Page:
A Systems-Process Orientation with the L-C-S Framework and Clockface Models

The first book cover of mine with one of these two models used the clockface model – see the graphic above – for a specific purpose…more on that in a few.

The T&D Systems (Process-bundles) may have been a bit force-fitted into 12 – it’s been a long time since the first draft – going back to the early 1990s – and that first draft is different from this final version…the 2001 version – after all, you’ve got to stop playing with models to publish them in some-sort-of-final-form – even though they could reasonably evolve forever. Just as the language does/has. Think T&D ~ Learning.

The next book used the L-C-S Framework…

Note that there are 14 Systems or SubSystems in that model – labeled AoPs – for analyzing a Management job/role.

The purpose here and in other applications is to segregate the core processes of any organizational entity from the other types of processes. Why?

Because

  • Every Enterprise/BU/Function/Department/Team has its own “Core” processes, even if they are not consider “Core” – such as the Payroll department within the HR function. This helps to recognize that reality – without diss’ing them. (Disrespecting them).
  • All of the Leadership Systems/Processes and Support Processes may be participated in by any function/department/team/individual…but are probably “owned” by some other function/department/team/individual. This enables capturing both those processes that an entity owns – and those that are owned elsewhere – but are supported/participated in none-the-less.

In the newest book (co-authored with Ray Svenson – and the book is not quite available yet) we used the L-C-S as well to capture and organize and present many processes. With 9 Systems/SubSystems…as their “parents.”

In this case the folks doing the work in the CORE are not exactly the same folks (there can indeed be overlap) doing the leadership, which is often different than those doing the SUPPORT process performance.

Systems/SubSystems/Processes/AoPs
For me the Systems and SubSystems thing – and their differences – is quite arbitrary (as many things in life are) – my focus is on Processes. Which are also quite arbitrary – as in: when does one stop and another begin? And I use AoPs (Areas of Performance -see that second graphic above) to sometimes further breakdown Processes that are too large for analysis (in my analysis methods) – they are just too unwieldy.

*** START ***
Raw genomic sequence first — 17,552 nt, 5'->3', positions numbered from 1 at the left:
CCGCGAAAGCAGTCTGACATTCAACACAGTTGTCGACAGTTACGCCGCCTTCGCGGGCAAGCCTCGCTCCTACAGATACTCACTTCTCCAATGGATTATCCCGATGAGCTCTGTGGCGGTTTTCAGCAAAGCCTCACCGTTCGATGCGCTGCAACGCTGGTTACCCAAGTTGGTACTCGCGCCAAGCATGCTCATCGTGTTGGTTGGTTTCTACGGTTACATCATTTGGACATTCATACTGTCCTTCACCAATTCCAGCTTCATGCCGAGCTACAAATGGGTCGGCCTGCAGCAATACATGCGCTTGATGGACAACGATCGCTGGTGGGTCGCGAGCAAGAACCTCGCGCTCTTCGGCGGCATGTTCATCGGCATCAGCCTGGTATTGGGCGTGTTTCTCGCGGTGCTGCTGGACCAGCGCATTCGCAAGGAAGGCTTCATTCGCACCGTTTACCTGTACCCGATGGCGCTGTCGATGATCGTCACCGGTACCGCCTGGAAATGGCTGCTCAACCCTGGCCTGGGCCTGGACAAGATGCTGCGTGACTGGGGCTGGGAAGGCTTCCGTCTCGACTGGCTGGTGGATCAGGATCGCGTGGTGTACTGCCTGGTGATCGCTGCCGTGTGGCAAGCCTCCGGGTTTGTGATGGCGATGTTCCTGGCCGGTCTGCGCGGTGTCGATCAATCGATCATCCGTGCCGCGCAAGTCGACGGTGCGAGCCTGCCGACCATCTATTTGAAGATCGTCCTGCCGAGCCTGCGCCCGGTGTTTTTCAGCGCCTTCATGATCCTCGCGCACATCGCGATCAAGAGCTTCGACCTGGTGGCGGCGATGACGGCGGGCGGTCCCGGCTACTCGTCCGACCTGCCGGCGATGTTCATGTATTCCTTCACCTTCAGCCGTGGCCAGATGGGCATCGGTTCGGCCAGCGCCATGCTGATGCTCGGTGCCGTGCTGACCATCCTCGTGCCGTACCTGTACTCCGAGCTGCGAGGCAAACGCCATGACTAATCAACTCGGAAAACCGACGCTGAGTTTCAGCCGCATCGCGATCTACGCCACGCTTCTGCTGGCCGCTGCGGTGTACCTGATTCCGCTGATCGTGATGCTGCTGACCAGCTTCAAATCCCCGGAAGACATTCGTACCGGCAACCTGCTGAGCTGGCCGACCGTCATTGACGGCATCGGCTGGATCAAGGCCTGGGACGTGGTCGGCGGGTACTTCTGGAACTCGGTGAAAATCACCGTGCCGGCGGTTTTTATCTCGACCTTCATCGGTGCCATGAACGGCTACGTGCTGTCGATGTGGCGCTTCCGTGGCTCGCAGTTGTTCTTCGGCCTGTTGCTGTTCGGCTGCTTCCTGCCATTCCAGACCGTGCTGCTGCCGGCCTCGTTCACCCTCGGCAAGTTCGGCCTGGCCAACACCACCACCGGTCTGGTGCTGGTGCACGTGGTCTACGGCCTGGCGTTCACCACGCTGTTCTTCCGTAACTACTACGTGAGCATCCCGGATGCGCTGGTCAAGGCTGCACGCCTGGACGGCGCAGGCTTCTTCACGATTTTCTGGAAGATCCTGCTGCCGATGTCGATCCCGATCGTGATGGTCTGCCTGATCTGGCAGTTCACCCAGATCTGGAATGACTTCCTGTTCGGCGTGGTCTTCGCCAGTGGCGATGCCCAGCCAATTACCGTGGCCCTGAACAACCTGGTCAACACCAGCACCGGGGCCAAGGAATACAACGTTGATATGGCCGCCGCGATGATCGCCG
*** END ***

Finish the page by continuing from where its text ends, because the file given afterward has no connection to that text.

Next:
Arguments/debates are likely – that’s the nature of arbitrary things. It’s not clear cut. And therefore open to debate, more debate, and endless debate.

But why convert the L-C-S into a clockface model…whether 12 points on the face or 14? As done in the next graphic?

For the center space. To begin to think by myself or with a team visually about the inputs and outputs between Systems/SubSystems/Processes. Or to share our thoughts visually with any reviewers later.

As in this example…

The Center Space of the Clockface model does what cannot be done via the L-C-S Model. It provides a “play space” for picturing the intersections of processes via the Outputs/Inputs. Not Inputs/Outputs.

I like to think about “Outputs as Inputs” – always.

Stakeholders
And to think about the stakeholders who themselves decide what is good/bad or indifferent about the Output (and many times the Process and/or Inputs too). Those decisions about what is “good/not good” “acceptable/not acceptable” are not limited to the customer or the customer’s customer, etc. Internal and/or External. The customer is not king!

Some stakeholders do not care about the Output! They may only want to know that no child labor laws were violated in the Process. Or that the Inputs are not hazardous to the health of the employees.

I need to think about those perspectives/requirements as well – when designing new or changed processes and/or in analyzing the current state before prescriptions are made about future states.

I’ve caught some gruff complaints about how this analysis approach isn’t systemic even if done systematically. Analysis = breaking things down. That definition needs updating – I agree. Otherwise analysis of big rocks concludes only that they are composed of little rocks.

Getting Systemic
But isn’t breaking things down necessary to better understand their relationships? The relationships of the piece parts to one another and to elements external to what is being broken down? To be systemic about it all? I think so.

And if the factors (requirements. constraints, etc.) that influence Processes are outside of the entity that is pictured by our clockface graphic – then we can lay two of them side-by-side and visually draw the interconnects!

Pictures speak thousands (or dozens) of words.

And that’s my story – and I am sticking to it.

Just remember: Adopt or Adapt – As Appropriate. It’s the smart thing to do. Sometimes NIH is also “not appropriate here.”

Be careful when benchmarking for just those realities!

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